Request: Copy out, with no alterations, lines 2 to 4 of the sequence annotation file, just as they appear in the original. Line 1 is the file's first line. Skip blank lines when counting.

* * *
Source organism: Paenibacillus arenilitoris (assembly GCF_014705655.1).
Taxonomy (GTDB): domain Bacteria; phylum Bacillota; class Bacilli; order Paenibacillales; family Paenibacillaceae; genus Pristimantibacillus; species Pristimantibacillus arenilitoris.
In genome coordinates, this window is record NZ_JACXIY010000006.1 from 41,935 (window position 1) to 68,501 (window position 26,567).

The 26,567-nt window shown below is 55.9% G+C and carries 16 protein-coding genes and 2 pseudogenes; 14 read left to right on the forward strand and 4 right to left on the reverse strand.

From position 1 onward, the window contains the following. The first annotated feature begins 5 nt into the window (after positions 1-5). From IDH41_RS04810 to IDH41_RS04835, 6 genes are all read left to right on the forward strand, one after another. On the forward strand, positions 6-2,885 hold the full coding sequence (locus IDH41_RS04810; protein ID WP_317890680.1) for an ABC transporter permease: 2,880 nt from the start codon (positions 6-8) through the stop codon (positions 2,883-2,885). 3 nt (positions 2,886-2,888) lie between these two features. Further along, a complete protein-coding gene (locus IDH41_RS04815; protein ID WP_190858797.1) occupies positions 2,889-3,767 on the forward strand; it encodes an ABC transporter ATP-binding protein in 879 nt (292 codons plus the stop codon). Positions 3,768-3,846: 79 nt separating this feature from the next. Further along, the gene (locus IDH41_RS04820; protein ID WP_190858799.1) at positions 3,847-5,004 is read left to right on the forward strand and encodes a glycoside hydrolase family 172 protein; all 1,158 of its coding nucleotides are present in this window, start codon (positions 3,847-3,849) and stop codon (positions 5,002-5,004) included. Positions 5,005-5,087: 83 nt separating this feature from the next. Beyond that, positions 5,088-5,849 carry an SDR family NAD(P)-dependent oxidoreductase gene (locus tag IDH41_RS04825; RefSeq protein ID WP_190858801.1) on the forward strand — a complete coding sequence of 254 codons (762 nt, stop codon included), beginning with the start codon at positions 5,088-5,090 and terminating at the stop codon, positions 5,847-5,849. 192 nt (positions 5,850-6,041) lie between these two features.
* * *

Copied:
Taxonomy (GTDB): domain Bacteria; phylum Bacillota; class Bacilli; order Paenibacillales; family Paenibacillaceae; genus Pristimantibacillus; species Pristimantibacillus arenilitoris.
In genome coordinates, this window is record NZ_JACXIY010000006.1 from 41,935 (window position 1) to 68,501 (window position 26,567).

The 26,567-nt window shown below is 55.9% G+C and carries 16 protein-coding genes and 2 pseudogenes; 14 read left to right on the forward strand and 4 right to left on the reverse strand.